Don't encourage people to think that their special gifts make them immune from accidents and that they can therefore take extra risks: a car can easily kill as many people as an unwrapped penis, and the people it kills are far more likely to be completely innocent of stupid behavior themselves.

      • by webdog314 (960286)
        Are they going to have a test for how much of an asshole you are as well? Because there sure seem to be a lot more assholes on the road causing accidents than people talking on their phones.
    • by al0ha (1262684)
      Yeah, the Governator's wife has been busted a couple of times, and Will Smith's wife admitted she texts while driving, if they don't obey they law who will? Cause we all know everyone looks to celebrities to lead the way! (tongue in cheek)
      • Oh hell, I had my mother saying that crap about tiger woods. Exactly how being good at sports makes you a role model is beyond me.
    • by pileated (53605)

      My reaction is the same. Philadelphia recently made it illegal and I'm constantly seeing people driving and talking. I'm not sure it's decreased at all. I'd like to see how many arrests have been made and then do some studies based on it. For example did crashes drop with 100 arrests/fines, 1000 a/f/, 10000 a/f? I have to wonder if anyone has even been arrested/fined in Philadelphia based on what I see.

      Considering all the idiots I see on their phones while driving, I don't have any doubt at all that they ma

    • by RobVB (1566105) on Friday January 29, 2010 @08:02PM (#30957368)

      California's ban has been in place for a year and a half now, and I still regularly see people driving while talking on their phones. So hand-held phone use has reduced in these areas. How much?

      Perhaps more importantly, what kind of drivers have stopped using their phones while driving? I'd assume a lot of generally responsible drivers (who may not have known about or believed in the dangers) stopped using their phones, while those "inconsiderate" drivers who don't care about other people still race across pedestrian crossings, not even aware of the "bonus points" they're raking in because they're too busy talking to whoever it is that's so important about whatever it is that just can't wait.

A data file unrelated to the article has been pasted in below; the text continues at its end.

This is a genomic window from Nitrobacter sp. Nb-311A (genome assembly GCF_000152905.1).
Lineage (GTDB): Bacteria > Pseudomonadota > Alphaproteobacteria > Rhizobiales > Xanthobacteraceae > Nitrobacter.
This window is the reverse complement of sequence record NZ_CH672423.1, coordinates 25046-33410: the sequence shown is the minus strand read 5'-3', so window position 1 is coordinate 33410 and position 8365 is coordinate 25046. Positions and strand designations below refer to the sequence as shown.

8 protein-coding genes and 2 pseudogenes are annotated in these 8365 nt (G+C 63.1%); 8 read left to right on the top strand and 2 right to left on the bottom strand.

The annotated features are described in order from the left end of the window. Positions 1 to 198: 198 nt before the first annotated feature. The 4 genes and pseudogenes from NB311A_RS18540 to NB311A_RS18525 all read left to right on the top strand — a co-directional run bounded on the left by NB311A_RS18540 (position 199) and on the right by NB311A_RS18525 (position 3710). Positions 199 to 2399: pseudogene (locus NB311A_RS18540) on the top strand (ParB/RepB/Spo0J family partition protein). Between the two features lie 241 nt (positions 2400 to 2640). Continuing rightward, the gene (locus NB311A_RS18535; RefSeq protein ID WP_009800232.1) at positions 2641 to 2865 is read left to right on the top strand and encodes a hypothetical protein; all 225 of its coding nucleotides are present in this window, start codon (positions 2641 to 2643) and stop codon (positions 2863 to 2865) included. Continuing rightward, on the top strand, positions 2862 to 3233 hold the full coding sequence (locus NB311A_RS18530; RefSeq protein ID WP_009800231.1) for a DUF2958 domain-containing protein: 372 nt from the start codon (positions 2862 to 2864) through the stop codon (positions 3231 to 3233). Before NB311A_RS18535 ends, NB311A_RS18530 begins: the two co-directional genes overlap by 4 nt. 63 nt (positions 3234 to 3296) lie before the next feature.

• by MillionthMonkey (240664) on Friday January 29, 2010 @09:53PM (#30958362)
        The bans are naturally going to be ineffective in reducing actual crashes if people are merely getting tickets and still being allowed to drive. I don't understand why this surprises everybody.

        What this reduction in cellphone use but not crashes is indicating, is that the idiots who make calls in cars (whether or not they decide a $100 ticket is costly enough to be a disincentive) are the same self-absorbed and self-important assholes who pay too much attention to shit inside the car and are the most likely to crash under any circumstance. A ban on cellphone use makes big news and we see it putting fear into a lot of people who don't want to waste money. But they're still going to remain totally unconscious of other mundane laws that have been around for years forbidding things like vehicular manslaughter.
    • by StikyPad (445176)

      The data indicated that use of cellphones decreased while crashes did not. Which just shows that bad drivers will continue to find ways to be bad drivers no matter what.

    • Just because a behavior is banned doesn't mean people have actually stopped doing it.

      .

      A most concise and accurate summary of the problem that needs to be solved.

      • by rachit (163465)

        Despite those laws, monthly fluctuations in crash rates didn't change after bans were enacted, all though there were less people using devices while driving